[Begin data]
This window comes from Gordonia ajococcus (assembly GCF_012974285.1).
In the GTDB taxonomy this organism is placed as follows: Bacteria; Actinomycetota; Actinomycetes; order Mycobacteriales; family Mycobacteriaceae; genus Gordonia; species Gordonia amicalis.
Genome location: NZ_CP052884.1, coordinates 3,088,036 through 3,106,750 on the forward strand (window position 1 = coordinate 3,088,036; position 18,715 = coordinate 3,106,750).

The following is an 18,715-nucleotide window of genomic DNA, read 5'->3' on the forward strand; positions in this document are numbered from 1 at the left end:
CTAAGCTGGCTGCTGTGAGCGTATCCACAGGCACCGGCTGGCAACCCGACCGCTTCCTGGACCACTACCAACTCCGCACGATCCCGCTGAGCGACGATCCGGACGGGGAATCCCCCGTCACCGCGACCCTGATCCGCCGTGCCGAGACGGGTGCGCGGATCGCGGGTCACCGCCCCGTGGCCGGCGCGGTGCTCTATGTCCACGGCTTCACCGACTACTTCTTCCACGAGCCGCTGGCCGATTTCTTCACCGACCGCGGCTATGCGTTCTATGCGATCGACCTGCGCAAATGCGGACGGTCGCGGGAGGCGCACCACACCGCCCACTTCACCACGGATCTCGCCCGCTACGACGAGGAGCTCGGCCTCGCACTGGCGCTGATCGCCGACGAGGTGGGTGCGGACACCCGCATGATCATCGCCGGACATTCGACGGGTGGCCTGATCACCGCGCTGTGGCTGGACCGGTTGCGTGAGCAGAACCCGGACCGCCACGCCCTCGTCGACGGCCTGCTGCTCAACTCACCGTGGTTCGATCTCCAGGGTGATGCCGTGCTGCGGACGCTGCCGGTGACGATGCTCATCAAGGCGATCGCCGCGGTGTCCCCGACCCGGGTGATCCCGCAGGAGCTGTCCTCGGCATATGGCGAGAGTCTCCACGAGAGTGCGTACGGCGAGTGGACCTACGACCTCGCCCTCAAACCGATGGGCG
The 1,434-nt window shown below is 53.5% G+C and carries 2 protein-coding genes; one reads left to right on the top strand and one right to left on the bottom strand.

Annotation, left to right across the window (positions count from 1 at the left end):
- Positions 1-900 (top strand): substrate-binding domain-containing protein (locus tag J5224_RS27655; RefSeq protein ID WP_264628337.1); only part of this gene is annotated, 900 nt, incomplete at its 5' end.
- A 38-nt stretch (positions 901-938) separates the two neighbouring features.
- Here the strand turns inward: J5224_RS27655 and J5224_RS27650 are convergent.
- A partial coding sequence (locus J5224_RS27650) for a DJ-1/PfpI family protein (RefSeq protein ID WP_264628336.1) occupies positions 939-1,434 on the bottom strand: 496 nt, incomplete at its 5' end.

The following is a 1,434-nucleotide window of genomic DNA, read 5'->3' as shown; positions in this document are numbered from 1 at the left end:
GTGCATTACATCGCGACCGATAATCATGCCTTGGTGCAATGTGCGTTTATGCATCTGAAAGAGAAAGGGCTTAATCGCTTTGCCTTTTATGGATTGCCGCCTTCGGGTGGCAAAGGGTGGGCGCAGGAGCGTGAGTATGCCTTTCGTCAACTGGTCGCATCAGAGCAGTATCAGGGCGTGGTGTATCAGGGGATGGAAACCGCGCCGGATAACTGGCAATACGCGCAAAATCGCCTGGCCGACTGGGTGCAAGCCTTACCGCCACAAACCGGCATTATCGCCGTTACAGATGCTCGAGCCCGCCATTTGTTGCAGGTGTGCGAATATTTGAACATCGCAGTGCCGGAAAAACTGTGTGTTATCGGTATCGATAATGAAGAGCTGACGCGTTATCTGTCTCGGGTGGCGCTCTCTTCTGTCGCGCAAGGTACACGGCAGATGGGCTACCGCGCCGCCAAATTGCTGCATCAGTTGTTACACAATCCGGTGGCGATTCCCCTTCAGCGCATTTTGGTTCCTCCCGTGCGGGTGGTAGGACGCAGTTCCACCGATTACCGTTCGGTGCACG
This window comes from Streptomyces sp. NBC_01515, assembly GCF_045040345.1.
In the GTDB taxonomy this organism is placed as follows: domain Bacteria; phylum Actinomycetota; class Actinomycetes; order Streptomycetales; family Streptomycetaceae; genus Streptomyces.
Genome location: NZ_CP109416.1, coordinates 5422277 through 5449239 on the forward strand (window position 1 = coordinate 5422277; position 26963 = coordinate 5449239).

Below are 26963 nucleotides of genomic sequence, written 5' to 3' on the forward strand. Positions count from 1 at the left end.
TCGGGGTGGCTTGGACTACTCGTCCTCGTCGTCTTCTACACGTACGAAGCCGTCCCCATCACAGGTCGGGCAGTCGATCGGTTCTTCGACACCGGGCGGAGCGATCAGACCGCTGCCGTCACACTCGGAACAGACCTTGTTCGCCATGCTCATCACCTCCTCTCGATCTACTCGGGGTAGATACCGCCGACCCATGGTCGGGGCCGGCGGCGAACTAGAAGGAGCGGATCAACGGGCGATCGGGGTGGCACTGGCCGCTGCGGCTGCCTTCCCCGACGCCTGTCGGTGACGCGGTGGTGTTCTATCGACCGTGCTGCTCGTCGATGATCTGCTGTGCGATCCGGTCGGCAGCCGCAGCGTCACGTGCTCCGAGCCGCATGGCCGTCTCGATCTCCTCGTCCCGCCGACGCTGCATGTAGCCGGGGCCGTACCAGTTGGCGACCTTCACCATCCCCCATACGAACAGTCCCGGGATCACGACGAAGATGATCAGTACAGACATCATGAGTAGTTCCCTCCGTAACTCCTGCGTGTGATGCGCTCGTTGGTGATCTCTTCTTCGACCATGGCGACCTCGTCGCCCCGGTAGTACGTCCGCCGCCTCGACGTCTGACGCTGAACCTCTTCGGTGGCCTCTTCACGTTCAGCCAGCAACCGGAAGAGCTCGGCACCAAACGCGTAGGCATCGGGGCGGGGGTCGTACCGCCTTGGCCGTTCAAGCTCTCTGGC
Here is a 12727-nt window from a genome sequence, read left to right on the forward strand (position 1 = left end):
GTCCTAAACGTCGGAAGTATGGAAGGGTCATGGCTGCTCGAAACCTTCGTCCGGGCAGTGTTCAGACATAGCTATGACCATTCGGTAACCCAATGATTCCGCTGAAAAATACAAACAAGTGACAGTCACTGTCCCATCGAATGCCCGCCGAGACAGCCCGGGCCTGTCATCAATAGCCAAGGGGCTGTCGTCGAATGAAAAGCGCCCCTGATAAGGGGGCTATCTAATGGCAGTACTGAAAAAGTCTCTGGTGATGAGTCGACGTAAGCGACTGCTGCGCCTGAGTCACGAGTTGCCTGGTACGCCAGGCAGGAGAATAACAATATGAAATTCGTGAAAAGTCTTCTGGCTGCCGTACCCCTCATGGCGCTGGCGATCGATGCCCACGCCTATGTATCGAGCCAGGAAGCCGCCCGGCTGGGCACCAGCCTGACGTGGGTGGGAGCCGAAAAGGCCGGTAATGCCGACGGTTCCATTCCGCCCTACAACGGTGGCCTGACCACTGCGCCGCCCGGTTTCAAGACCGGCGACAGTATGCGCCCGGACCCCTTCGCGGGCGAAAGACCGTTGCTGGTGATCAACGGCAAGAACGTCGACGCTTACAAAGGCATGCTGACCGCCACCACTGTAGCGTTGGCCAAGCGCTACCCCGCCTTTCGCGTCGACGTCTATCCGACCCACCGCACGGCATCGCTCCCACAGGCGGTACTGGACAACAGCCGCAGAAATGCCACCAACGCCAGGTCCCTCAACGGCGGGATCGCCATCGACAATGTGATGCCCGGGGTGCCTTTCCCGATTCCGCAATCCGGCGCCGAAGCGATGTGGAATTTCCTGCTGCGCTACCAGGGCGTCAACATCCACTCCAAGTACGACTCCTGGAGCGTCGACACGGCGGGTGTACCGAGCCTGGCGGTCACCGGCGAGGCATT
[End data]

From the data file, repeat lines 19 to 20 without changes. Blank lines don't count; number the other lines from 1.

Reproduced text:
Here is a 12727-nt window from a genome sequence, read left to right on the forward strand (position 1 = left end):
GTCCTAAACGTCGGAAGTATGGAAGGGTCATGGCTGCTCGAAACCTTCGTCCGGGCAGTGTTCAGACATAGCTATGACCATTCGGTAACCCAATGATTCCGCTGAAAAATACAAACAAGTGACAGTCACTGTCCCATCGAATGCCCGCCGAGACAGCCCGGGCCTGTCATCAATAGCCAAGGGGCTGTCGTCGAATGAAAAGCGCCCCTGATAAGGGGGCTATCTAATGGCAGTACTGAAAAAGTCTCTGGTGATGAGTCGACGTAAGCGACTGCTGCGCCTGAGTCACGAGTTGCCTGGTACGCCAGGCAGGAGAATAACAATATGAAATTCGTGAAAAGTCTTCTGGCTGCCGTACCCCTCATGGCGCTGGCGATCGATGCCCACGCCTATGTATCGAGCCAGGAAGCCGCCCGGCTGGGCACCAGCCTGACGTGGGTGGGAGCCGAAAAGGCCGGTAATGCCGACGGTTCCATTCCGCCCTACAACGGTGGCCTGACCACTGCGCCGCCCGGTTTCAAGACCGGCGACAGTATGCGCCCGGACCCCTTCGCGGGCGAAAGACCGTTGCTGGTGATCAACGGCAAGAACGTCGACGCTTACAAAGGCATGCTGACCGCCACCACTGTAGCGTTGGCCAAGCGCTACCCCGCCTTTCGCGTCGACGTCTATCCGACCCACCGCACGGCATCGCTCCCACAGGCGGTACTGGACAACAGCCGCAGAAATGCCACCAACGCCAGGTCCCTCAACGGCGGGATCGCCATCGACAATGTGATGCCCGGGGTGCCTTTCCCGATTCCGCAATCCGGCGCCGAAGCGATGTGGAATTTCCTGCTGCGCTACCAGGGCGTCAACATCCACTCCAAGTACGACTCCTGGAGCGTCGACACGGCGGGTGTACCGAGCCTGGCGGTCACCGGCGAGGCATT